From Farm to Foodbank: Gleaning Project Brings Fresh Veggies to Low-Income Tables

Originally published in The Barre Montpelier Times Argus
Sunday, March 16, 2008
By Mel Huff Staff Writer

SOUTH BARRE – Three volunteers and Theresa Snow, the founder of Salvation Farms, sorted potatoes in the Vermont Foodbank's warehouse Saturday morning, tossing the culls into a plastic garbage container marked "compost." Around the corner in a walk-in cooler, 30-bushel cardboard bins of sorted beets, rutabagas and turnips salvaged from Pete's Greens waited to be distributed.
"This is part of winter gleaning," Snow explained as she wiped a potato with a white cloth. Salvation Farms, the three-year-old gleaning project that she piloted in Lamoille County, saves crops that would otherwise go to waste and makes them available to Vermonters in need. Last month the organization became a program of the Vermont Foodbank.
Snow, a sinewy woman with intensely blue eyes, sees the relationship as a base for spreading Salvation Farms' gleaning model throughout the state. The Vermont Foodbank sees the relationship as expressing its mission of building partnerships to end hunger in Vermont.
In the past three years, Salvation Farms has gleaned more than 88,000 pounds of apples, beets, carrots, chard, collards, kale, green beans, garlic scapes, fennel, cucumbers, potatoes, winter and summer squash – more than 40 crops in all. Some farms are gleaned on a regular schedule. Other farmers call when they have a crop they want gleaned to avoid tilling it under.

In Lamoille County, Salvation Farms recruited volunteers from high schools, colleges, correctional centers, a foster care program, Reach Up, Lamoille County Mental Health and other programs, to harvest excess crops. Snow and Jen O'Donnell, the organization's assistant director, worked side by side with the volunteers in the field, showing them what to pick, how to judge ripeness and which blemishes were acceptable.
They also recruited drivers to distribute the food to local emergency food shelves, nursing homes, senior meal sites, early learning centers and adult day care centers. When they harvested more than they could distribute, they donated the excess to the Vermont Foodbank.
Now, as member of the foodbank staff, Snow has broader responsibilities and a new title: program director of agricultural resources. She has two goals: establishing the Salvation Farms Gleaning Network and coordinating the Foodbank Farm Network.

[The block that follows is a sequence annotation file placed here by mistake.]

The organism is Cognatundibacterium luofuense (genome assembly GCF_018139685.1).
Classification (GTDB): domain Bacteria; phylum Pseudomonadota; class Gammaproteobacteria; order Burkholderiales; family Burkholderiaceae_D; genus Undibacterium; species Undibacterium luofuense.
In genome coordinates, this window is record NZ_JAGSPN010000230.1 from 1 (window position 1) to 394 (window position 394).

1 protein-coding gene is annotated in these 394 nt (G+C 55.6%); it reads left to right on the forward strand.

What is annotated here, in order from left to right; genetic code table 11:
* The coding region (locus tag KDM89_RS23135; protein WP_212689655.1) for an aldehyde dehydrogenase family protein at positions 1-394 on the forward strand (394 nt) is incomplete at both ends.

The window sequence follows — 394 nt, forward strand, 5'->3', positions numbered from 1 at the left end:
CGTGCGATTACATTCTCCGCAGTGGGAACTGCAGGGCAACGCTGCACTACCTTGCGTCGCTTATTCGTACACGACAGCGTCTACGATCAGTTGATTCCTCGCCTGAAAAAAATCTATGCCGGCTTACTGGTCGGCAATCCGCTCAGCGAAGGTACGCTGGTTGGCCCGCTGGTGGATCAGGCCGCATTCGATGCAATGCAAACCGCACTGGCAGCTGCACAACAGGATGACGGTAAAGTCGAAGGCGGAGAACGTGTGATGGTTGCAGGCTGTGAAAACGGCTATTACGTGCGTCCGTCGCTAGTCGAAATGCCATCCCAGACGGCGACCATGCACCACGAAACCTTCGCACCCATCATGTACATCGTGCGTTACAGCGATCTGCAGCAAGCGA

The Foodbank Farming Network is a collaboration – a kind of CSA arrangement – between the Vermont Foodbank and Foodworks at Two Rivers Center. In 2006, the Vermont Foodbank first contracted with Food Works to grow 40,000 pounds of produce. The Foodbank then sold shares of the crops to its member agencies. Snow sees foodbank farming as a complement to gleaning because it provides the foodbank with the certainty of having a determined amount of produce.
One of Snow's first tasks is building relationships with farmers across the state. Currently, she's creating a database of Vermont farms, "from dairy to meat to eggs to vegetables – and fruit, too," she said. "We want to secure as much Vermont-grown food as possible, because we feel that it is more economical. It is certainly more responsible when you think about resource management and costs associated with bringing food far distances. It's bound to benefit the foodbank as well as the farm economy." And it will make locally-grown food – commonly considered an elitist luxury – available to people served by the foodbank.
Identifying "the density of producers and need" will determine where the next gleaning projects are established. "It has been our goal to inspire communities to do this so each community is serving itself, supported by the resources of the Vermont Foodbank," Snow said. She anticipates "melding" the Foodbank Farming Network and the Gleaning Network, so that when gleaners are not available to pick crops, farmers can have fields harvested and sell the crops to the Foodbank at a reduced price, rather than letting them go to waste.
Snow envisions as many as a dozen grassroots gleaning groups spreading across the state, supported by local steering committees that "will have their own voice and their own character." The steering committees will be made up of people who donate a certain number of hours to organizational tasks or to working in the fields in order to bring gleaning to their communities.
"They should have a presence and an identity in the community – hold events, host workshops, do tabling at colleges and high schools, be involved in farm-to-school conversations and hunger activities," Snow said. They will "take an active role in a remedy and a solution, not just providing a band-aid."

"There's a lot of infrastructure that's going to need to be put into place (at the foodbank) – logistics regarding reporting, recording, liability issues in terms of volunteers, expectations," Snow observed. "The foodbank itself needs to increase its infrastructure – its ability to handle large volumes of fresh foods, to lightly process these fresh foods in our kitchen. We need to make supplies available. We need to make our trucking available. These are all logistics to be ironed out."
Snow had long been pondering how to expand Salvation Farms beyond Lamoille County when the opportunity of joining the Vermont Foodbank arose. "It has been our goal to inspire communities to do this. We weren't quite sure how it was going to happen – whether we would be able to use a statewide nonprofit as a vehicle. I'm not sure what's going to happen on the way, but I can see the vision at the end of the tunnel," she declared.